Vivaldi: The Four Seasons (CD review)
Sometimes you hear a piece of music a hundred times and you figure there is no other possible way to interpret it, and then along comes Concerto Italiano and makes you listen to it entirely differently. Such is the case with their 2002 recording of Vivaldi's perennial favorite The Four Seasons. Not that I like it better than so many other recordings, but it does make one sit up and take notice.
Is there a work in the classical catalogue more recorded than The Four Seasons? I doubt it. And it comes in all sizes, shapes, and flavors, from full, modern orchestras to small, period-instruments groups. Yet this recording from Rinaldo Allessandro and his band of a dozen or so players is nothing if not unique. Unfortunately, merely being different does not always translate to being listenable, at least not more than once, and while I found everything about the ensemble's performance new to me, I had little desire to go back and listen to it again. So, it is different and enjoyable the first time around, but for me, at least, it perhaps doesn't quite beg a repeat listening.
Concerto Italiano attack these four little tone poems with an enviable vigor. In fact, it's so vivacious, it's unlike anything I've heard before in these concertos. The Technicolor album cover may say it all. The tempos range from ultra slow, with pauses so long you'd think the players had nodded off to sleep, to racehorse speeds. The last time I heard tempos as fast as these was also from an Opus 111 recording, but it was with Europa Galante. Now, combine the brisk pace of a Europe Galante with the monumental breadth you'd expect from a Klemperer, and you get one wizard set of varied velocities. Add to the freshness of the rubato, ritardando, and ritenuto a hugely wide display of dynamics, occasionally enough to startle you out of your seat, and then some ornamentation that would do the Queen of Sheba proud, and you get a Four Seasons you're not likely to forget.
One can see Allessandro's point in trying to identify every one Vivaldi's chittering birds, galumphing horses, and drunken villagers; it does make for one colorful, often riveting reading. Nevertheless, in over-emphasizing Vivaldi's musical descriptions, Allessandro may have slightly overlooked the music itself. That did not, however, stop Gramophone magazine in 2003 from awarding it a "Record of the Year" award. Let me say again that it's a performance that is fun to sit through the first time but beyond which it may be a curiosity. It's all a matter of taste.
The second disc in the set presents a collection of bits and pieces from some of Concerto Italiano's previous recordings (1999-2001). Because people might find most of these works a little less well known, the orchestra seems to do better with them. Or maybe the group was just being more cautious in these earlier recordings. For instance, their Rossini Barber of Seville overture (OK, that one is hardly less well known), seems pretty conventional, even unremarkable, though extremely well played.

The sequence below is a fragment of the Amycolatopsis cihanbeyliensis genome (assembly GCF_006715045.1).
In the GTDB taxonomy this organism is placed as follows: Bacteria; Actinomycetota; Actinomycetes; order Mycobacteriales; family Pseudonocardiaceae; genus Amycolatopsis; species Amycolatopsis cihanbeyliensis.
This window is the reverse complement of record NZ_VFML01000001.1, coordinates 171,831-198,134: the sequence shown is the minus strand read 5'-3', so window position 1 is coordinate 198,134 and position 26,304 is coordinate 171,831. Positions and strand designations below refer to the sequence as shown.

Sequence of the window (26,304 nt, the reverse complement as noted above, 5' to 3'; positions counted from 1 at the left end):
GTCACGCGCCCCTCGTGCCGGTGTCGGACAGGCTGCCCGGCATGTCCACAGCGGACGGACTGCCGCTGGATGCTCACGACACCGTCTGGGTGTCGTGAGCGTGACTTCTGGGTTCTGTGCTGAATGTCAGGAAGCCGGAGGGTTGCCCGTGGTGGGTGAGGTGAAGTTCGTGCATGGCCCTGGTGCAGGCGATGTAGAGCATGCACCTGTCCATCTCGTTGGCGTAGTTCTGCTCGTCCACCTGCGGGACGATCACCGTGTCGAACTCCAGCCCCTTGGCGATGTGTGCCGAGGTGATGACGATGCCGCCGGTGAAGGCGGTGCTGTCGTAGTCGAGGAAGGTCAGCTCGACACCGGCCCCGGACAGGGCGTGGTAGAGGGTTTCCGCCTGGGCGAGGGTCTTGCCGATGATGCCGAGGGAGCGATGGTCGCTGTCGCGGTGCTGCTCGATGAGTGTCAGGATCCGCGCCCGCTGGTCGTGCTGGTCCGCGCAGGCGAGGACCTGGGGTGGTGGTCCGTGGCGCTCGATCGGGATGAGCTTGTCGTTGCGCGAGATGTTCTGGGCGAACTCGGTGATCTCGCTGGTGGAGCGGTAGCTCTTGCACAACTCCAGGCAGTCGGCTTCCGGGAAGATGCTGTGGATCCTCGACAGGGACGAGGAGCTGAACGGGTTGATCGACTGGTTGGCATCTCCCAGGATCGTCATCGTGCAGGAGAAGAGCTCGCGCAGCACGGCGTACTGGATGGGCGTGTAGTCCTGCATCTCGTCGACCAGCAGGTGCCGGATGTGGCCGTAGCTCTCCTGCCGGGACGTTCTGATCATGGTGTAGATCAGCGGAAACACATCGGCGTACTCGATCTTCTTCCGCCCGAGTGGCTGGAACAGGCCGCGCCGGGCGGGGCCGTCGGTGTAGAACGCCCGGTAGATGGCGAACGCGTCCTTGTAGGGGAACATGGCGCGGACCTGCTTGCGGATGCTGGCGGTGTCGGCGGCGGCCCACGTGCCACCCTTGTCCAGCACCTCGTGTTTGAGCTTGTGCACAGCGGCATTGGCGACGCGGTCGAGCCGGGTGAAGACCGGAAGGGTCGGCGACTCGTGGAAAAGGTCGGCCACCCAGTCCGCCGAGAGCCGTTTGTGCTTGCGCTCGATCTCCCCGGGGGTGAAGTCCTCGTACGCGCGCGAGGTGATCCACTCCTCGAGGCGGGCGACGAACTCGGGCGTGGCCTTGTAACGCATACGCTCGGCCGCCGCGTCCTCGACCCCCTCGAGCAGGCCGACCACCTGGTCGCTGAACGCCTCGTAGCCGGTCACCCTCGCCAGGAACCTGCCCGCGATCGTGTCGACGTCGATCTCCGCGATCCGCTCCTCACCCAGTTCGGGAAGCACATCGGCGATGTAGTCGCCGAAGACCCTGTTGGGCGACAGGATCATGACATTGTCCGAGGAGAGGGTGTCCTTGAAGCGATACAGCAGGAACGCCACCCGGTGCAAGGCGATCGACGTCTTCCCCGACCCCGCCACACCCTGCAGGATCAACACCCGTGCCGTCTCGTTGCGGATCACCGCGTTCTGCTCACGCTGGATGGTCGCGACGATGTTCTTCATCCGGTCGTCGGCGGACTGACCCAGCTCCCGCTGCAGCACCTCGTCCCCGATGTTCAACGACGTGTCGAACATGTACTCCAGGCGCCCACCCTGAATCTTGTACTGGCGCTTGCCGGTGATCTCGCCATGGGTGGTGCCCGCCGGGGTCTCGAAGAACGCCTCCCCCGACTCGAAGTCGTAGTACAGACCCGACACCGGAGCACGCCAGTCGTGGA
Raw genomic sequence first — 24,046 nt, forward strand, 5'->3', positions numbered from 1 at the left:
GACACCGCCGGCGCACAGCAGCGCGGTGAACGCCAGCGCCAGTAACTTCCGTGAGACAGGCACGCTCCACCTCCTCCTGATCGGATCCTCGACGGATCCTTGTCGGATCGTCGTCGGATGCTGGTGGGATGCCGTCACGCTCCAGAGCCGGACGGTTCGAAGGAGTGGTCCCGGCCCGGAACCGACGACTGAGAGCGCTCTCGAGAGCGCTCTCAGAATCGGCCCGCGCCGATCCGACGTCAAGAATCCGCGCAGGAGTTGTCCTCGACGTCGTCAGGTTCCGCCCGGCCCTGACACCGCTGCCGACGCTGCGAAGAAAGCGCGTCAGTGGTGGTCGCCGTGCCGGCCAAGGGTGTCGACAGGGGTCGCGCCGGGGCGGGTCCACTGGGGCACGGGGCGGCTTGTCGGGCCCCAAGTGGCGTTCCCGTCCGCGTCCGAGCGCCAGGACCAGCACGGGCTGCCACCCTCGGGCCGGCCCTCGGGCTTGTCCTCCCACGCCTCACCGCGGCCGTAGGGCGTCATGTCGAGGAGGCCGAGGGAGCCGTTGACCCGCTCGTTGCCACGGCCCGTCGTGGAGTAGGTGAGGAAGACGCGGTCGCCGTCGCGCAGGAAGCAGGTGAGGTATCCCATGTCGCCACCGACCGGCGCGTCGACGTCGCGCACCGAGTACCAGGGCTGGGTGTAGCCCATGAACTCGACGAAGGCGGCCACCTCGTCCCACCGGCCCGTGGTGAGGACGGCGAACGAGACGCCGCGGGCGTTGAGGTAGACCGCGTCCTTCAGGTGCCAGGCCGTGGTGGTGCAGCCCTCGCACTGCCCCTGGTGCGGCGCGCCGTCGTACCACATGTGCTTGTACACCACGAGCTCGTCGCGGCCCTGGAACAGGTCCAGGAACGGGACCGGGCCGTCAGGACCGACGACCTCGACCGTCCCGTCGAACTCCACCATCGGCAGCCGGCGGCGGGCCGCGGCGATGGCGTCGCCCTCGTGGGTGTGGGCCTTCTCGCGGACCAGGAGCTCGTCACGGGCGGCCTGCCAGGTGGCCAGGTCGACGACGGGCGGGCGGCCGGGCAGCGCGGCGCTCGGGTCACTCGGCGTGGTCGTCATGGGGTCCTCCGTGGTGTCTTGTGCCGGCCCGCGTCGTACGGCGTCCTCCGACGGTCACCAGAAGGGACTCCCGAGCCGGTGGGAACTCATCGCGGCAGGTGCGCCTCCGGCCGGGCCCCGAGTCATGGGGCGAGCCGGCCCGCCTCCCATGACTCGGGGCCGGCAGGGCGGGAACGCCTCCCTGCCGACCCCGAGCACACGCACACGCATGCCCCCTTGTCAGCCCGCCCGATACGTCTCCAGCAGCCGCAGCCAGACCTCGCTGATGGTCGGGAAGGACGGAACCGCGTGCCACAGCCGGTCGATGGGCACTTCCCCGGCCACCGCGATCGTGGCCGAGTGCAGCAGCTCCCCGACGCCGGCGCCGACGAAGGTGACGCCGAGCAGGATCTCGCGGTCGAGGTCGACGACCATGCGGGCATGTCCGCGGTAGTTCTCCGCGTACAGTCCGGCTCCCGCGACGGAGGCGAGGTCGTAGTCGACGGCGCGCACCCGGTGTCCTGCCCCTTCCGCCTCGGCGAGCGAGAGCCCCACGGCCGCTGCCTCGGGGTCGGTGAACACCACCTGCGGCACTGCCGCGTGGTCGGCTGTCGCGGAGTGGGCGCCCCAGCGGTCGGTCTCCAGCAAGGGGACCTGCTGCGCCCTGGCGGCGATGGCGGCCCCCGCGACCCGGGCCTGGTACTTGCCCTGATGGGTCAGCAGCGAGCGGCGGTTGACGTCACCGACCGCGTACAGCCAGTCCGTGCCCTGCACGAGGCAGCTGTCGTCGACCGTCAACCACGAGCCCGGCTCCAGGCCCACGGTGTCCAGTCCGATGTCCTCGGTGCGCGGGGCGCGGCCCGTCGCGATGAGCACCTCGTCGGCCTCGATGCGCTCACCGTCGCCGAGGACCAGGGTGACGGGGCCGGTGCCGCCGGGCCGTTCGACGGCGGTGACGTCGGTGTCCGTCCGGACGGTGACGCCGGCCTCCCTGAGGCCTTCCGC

Opus 111 afford Concerto Italiano a generously open but perhaps too reverberant acoustic. The engineers made the dozen or so players appear to sound like a much larger group, given the room reflections they capture, which also tend to make the group sound a tad too forward. Regrettably, the acoustic environment, the Sala Academica del Pontificio Istituto di Musica Sacra in Rome, does little to augment the bass, leaving us with somewhat bright, thin, billowy sonics. Overall, I'd say this is a release that every Vivaldi fan should hear, although it would not be my first choice in the repertoire.
To listen to a few brief excerpts from this album, click here:
Meet the Staff
William (Bill) Heck, Contributing Reviewer
Among my early childhood memories are those of listening to my mother playing records (some even 78 rpm ones!) of both classical music and jazz tunes. I suppose that her love of music was transmitted genetically, and my interest was sustained by years of playing in rock bands – until I realized that this was no way to make a living. The interest in classical music was rekindled in grad school when the university FM station serving as background music for studying happened to play the Brahms First Symphony. As the work came to an end, it struck me forcibly that this was the most beautiful thing I had ever heard, and from that point on, I never looked back. This revelation was to the detriment of my studies, as I subsequently spent way too much time simply listening, but music has remained a significant part of my life. These days, although I still can tell a trumpet from a bassoon and a quarter note from a treble clef, I have to admit that I remain a nonexpert. But I do love music in general and classical music in particular, and I enjoy sharing both information and opinions about it.
The audiophile bug bit about the same time that I returned to that classical music. I’ve gone through plenty of equipment, brands from Audio Research to Yamaha, and the best of it has opened new audio insights. Along the way, I reviewed components, and occasionally recordings, for The $ensible Sound magazine. Recently I’ve rebuilt--I prefer to say reinvigorated--my audio system, with a Sangean FM HD tuner and (for the moment) an ancient Toshiba multi-format disk player serving as a transport, both feeding a NAD C 658 streaming preamp/DAC, which in turn connects to a Legacy Powerbloc2 amplifier driving my trusty Waveform Mach Solo speakers, supplemented by a Hsu Research ULS 15 Mk II subwoofer.